Last week, US Navy Harrier fighter jets were forced to drop four bombs into Australia’s Great Barrier Reef. This week, the US military is offering to recover those weapons.
The Harrier fighter jets were forced to drop two inert and two explosive bombs after civilian boats were spotted near their original target.
The aircraft were participating in Operation Talisman Saber, a joint US-Australian military exercise involving nearly 30,000 personnel.
Bombs were released because the planes could not safely land with the explosive cargo in town.
According to Vice Admiral Scott Swift, the commander of the US 7th Fleet:
“Once that determination has been made, we’ll work closely with whoever is designated to remediate the problem. If that means removal of the weapons, I’d be happy to participate.”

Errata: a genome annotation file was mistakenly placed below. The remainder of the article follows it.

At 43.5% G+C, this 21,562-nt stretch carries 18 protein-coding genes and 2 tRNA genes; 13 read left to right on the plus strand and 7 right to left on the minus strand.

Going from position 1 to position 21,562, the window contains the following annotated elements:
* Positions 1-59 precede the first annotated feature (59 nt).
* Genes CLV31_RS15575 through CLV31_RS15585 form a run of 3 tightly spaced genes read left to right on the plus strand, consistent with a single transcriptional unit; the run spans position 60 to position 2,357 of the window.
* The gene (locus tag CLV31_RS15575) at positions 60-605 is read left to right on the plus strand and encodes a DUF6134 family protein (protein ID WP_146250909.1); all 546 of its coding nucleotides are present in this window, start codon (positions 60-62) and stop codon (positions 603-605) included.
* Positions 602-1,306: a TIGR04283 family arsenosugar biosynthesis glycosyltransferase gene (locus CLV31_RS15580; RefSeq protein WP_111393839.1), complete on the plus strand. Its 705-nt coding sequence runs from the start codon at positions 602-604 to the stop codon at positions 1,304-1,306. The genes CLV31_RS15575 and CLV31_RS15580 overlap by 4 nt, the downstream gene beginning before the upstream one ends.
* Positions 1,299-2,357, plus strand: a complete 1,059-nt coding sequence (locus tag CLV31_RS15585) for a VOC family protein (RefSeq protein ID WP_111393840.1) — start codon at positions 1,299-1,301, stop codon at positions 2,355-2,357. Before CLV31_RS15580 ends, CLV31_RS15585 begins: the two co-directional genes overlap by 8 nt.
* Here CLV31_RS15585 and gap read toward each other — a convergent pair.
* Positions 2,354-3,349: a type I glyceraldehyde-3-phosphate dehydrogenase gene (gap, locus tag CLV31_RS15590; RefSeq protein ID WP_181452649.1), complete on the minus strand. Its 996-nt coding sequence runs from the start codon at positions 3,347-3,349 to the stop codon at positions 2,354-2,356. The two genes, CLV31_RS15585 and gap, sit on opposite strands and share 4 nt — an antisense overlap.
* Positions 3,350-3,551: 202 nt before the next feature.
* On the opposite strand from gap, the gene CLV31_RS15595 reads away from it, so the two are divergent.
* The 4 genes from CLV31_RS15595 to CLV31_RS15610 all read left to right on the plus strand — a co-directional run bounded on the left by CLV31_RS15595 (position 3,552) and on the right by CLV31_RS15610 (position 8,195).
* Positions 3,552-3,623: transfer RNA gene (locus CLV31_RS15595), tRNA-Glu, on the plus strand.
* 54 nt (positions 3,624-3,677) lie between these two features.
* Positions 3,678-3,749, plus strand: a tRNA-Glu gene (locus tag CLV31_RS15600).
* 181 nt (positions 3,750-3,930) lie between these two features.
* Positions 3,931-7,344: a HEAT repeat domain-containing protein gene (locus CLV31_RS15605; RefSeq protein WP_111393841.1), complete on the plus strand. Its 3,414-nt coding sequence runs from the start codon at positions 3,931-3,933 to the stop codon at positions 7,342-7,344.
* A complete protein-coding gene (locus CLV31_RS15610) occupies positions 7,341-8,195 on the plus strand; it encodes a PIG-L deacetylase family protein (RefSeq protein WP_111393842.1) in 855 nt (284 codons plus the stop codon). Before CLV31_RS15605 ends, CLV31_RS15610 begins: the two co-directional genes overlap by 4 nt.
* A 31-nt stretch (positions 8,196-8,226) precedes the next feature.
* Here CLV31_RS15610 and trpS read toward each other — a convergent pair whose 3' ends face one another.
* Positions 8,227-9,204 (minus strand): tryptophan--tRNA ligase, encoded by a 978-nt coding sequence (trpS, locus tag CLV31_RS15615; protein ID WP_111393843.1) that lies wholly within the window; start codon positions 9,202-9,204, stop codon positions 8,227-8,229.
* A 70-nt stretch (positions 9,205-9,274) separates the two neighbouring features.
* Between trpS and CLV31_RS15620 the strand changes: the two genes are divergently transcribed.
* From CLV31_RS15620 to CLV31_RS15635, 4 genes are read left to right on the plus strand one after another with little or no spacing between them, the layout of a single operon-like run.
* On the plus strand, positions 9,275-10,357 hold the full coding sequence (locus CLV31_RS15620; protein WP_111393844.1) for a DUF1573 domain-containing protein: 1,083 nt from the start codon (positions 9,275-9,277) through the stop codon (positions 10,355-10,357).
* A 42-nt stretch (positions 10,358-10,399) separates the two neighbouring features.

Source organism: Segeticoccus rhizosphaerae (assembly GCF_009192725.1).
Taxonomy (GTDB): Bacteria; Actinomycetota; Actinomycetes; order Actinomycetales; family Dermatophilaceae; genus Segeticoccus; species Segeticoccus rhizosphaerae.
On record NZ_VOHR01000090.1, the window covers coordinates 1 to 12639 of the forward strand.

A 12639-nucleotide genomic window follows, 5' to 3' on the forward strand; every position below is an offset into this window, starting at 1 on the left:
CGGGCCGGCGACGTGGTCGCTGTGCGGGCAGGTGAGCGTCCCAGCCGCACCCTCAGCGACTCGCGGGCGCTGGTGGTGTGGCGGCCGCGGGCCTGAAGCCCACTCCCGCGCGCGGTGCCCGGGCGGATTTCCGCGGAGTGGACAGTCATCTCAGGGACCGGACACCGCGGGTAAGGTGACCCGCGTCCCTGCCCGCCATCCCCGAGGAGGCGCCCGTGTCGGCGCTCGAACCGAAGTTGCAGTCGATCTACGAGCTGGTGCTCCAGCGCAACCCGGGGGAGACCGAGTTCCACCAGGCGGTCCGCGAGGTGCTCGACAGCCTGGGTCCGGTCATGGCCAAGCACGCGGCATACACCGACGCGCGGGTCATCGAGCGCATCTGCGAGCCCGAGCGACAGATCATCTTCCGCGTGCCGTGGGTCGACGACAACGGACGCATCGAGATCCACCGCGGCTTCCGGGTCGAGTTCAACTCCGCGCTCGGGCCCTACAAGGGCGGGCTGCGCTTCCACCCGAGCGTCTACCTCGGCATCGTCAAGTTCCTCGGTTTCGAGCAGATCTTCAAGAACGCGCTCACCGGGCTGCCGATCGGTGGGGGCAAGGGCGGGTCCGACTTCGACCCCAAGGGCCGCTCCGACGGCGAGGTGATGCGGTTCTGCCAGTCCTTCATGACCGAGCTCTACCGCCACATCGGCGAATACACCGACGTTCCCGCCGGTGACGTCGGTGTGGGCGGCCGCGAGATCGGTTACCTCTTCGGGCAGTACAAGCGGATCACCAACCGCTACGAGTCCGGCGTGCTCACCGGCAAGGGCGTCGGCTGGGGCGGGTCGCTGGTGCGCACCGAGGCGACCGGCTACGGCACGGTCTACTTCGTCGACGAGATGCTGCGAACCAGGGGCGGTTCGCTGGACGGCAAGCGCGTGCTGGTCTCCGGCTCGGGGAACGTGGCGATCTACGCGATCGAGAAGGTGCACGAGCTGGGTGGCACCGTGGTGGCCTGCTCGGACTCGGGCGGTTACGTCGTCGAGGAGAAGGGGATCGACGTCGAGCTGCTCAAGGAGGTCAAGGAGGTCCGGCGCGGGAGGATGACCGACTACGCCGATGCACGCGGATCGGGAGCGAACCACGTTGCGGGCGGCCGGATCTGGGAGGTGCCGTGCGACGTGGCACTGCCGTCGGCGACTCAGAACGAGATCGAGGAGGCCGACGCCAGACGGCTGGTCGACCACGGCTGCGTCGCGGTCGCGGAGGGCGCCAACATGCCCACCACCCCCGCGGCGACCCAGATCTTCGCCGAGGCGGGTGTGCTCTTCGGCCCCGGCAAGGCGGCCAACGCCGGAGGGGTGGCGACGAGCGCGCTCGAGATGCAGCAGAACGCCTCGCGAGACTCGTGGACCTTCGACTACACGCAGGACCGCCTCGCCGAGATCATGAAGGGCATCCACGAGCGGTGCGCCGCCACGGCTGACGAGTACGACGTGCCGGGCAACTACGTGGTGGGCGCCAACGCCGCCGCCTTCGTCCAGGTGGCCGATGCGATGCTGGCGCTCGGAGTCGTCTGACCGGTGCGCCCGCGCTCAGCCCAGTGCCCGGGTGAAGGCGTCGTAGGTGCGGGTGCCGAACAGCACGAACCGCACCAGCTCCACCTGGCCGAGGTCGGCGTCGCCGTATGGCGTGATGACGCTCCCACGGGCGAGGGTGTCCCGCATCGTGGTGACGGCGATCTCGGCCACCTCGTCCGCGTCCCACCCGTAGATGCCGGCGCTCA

The US owned bombs are lying 160 to 200 feet underwater but pose “little to no risk” to the reef or shipping lanes in the area.
A spokesman for the US Navy says it would be easy for retrieval teams to pick up the bombs.
The US Navy offering to help Australia retrieve the bombs is a nice gesture but hardly enough for environmental experts. Several groups have openly protested holding military operations in sensitive areas around Australia, specifically around the Great Barrier Reef. The Reef is already under pressure from increased commercial shipping, climate change, and an invasive starfish infestation.
The Australian government and military have not yet responded to the US Navy’s offering to help remove the released bombs from the Great Barrier Reef.
Do you think US-Australia war games should be carried out in less environmentally fragile areas?